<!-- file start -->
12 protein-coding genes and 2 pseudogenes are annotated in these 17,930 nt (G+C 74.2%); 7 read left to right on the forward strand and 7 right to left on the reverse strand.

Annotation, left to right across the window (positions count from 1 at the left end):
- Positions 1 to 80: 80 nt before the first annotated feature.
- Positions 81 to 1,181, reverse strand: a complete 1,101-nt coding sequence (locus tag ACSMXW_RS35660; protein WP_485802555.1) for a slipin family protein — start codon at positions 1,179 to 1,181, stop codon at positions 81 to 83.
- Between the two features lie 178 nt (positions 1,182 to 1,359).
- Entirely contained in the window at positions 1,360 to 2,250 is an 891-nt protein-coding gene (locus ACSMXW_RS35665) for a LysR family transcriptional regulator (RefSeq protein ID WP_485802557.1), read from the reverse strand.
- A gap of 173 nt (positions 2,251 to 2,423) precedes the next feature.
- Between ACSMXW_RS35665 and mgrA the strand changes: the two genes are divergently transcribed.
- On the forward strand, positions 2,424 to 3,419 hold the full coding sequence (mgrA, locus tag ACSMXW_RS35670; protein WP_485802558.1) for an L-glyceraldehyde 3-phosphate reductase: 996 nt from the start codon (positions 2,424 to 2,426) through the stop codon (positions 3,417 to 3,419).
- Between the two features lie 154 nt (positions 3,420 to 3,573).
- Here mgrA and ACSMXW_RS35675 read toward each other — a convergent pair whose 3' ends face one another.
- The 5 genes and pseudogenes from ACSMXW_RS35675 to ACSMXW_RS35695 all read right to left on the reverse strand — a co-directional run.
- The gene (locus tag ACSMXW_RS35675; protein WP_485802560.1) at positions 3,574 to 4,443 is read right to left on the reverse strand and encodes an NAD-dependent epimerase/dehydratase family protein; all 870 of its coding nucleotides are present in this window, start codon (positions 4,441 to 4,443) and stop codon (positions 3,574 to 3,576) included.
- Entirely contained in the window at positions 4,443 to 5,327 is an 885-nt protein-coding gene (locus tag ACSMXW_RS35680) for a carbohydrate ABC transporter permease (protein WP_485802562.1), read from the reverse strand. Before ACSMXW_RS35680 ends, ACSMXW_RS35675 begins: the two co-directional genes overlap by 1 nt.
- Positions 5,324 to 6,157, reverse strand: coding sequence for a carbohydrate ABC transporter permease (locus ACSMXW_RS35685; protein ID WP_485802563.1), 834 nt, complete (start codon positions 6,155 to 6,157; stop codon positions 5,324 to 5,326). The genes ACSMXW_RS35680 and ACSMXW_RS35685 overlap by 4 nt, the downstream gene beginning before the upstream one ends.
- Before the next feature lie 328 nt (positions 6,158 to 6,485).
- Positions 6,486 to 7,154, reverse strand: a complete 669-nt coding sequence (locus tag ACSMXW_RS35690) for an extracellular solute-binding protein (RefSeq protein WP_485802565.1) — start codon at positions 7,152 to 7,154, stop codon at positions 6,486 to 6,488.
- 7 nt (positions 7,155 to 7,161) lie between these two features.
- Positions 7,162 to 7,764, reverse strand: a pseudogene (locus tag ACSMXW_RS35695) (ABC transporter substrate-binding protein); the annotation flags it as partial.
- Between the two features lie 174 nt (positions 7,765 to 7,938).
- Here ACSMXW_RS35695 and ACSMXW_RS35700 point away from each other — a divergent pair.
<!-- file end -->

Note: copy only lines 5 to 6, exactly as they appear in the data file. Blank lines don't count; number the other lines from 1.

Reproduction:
- Between the two features lie 178 nt (positions 1,182 to 1,359).
- Entirely contained in the window at positions 1,360 to 2,250 is an 891-nt protein-coding gene (locus ACSMXW_RS35665) for a LysR family transcriptional regulator (RefSeq protein ID WP_485802557.1), read from the reverse strand.